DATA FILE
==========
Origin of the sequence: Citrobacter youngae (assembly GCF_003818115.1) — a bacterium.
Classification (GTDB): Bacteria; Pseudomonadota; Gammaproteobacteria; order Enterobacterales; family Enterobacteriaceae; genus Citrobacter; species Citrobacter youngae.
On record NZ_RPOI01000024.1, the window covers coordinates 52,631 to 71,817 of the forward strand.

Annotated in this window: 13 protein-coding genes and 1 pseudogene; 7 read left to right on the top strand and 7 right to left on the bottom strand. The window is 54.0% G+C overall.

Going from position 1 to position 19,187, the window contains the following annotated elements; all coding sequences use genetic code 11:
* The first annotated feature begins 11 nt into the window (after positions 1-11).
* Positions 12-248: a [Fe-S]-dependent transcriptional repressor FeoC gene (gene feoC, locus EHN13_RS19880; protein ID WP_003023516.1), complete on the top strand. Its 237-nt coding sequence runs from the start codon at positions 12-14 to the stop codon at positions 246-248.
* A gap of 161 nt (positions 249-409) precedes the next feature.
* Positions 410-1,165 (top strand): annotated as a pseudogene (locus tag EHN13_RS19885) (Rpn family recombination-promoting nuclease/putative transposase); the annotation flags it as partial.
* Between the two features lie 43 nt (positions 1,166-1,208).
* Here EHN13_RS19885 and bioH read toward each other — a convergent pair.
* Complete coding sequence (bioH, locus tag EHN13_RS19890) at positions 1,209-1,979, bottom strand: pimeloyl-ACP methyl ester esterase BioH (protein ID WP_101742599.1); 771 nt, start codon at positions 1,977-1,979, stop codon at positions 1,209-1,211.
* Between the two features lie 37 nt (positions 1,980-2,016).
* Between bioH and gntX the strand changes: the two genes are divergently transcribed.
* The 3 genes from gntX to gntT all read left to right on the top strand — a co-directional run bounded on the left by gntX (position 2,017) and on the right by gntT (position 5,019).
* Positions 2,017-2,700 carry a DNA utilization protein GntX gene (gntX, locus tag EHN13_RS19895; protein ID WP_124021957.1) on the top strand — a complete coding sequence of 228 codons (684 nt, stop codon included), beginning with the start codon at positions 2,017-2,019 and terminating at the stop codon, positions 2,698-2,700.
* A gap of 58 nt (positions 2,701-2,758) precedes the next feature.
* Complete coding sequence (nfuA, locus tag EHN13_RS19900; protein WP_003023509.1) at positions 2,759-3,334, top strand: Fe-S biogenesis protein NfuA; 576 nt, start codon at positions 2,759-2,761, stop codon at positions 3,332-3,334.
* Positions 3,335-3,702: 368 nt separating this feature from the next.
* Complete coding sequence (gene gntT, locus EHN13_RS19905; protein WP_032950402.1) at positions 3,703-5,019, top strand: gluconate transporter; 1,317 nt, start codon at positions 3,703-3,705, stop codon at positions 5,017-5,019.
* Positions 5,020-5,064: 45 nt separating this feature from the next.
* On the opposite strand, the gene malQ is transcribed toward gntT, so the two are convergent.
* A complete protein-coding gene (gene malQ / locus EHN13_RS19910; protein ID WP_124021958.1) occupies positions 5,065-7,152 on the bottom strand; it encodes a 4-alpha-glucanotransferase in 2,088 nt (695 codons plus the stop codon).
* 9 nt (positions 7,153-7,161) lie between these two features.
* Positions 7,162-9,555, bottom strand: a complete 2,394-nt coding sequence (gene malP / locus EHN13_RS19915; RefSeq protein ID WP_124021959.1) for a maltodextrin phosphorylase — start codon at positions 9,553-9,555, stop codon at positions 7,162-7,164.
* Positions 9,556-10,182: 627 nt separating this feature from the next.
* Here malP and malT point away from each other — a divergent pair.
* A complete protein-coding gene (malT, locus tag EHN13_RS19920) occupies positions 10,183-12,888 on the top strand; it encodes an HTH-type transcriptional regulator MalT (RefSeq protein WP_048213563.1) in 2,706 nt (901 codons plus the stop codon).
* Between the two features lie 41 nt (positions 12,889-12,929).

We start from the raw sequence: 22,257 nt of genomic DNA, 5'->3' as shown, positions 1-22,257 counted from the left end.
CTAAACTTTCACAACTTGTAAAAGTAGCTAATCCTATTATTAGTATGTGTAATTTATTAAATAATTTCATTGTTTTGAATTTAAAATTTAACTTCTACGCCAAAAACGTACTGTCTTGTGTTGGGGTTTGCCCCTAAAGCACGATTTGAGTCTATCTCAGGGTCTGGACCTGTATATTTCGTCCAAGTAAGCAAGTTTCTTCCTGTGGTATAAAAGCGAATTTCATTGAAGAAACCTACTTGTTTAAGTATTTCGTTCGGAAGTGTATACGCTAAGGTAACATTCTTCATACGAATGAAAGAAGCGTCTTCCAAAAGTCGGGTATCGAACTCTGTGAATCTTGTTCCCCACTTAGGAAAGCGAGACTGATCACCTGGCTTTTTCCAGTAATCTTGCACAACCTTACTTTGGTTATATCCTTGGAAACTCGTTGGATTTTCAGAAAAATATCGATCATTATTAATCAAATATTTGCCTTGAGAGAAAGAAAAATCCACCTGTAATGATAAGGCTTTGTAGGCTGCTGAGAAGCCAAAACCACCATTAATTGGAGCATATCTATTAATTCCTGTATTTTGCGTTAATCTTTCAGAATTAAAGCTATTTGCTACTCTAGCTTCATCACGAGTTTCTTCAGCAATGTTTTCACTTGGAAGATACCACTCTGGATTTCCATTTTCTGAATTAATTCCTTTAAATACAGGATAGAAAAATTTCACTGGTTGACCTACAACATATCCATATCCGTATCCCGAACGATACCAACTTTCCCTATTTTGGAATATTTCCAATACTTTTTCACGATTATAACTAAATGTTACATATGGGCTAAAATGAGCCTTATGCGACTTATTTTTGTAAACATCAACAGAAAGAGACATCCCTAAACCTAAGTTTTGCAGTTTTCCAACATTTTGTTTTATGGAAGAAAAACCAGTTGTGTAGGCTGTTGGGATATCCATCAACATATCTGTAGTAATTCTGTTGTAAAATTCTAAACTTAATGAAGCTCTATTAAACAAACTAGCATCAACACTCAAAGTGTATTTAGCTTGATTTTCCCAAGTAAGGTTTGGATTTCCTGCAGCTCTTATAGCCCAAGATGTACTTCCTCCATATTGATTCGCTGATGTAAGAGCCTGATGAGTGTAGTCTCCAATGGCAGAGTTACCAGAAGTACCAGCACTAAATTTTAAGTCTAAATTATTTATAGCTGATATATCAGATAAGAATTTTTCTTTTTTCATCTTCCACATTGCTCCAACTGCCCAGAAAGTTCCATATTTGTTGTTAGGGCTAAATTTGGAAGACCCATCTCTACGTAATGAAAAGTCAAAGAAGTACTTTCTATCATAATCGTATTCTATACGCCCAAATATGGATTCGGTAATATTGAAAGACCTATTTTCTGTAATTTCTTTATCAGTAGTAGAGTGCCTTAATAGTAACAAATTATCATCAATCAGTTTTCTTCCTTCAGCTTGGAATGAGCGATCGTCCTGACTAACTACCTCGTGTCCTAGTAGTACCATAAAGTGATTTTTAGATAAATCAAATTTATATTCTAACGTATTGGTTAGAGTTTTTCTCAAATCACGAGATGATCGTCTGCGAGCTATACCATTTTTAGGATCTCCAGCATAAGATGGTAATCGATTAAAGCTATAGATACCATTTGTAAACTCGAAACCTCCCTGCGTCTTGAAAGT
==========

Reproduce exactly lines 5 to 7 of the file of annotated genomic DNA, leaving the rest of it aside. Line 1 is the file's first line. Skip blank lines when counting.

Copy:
Going from position 1 to position 19,187, the window contains the following annotated elements; all coding sequences use genetic code 11:
* The first annotated feature begins 11 nt into the window (after positions 1-11).
* Positions 12-248: a [Fe-S]-dependent transcriptional repressor FeoC gene (gene feoC, locus EHN13_RS19880; protein ID WP_003023516.1), complete on the top strand. Its 237-nt coding sequence runs from the start codon at positions 12-14 to the stop codon at positions 246-248.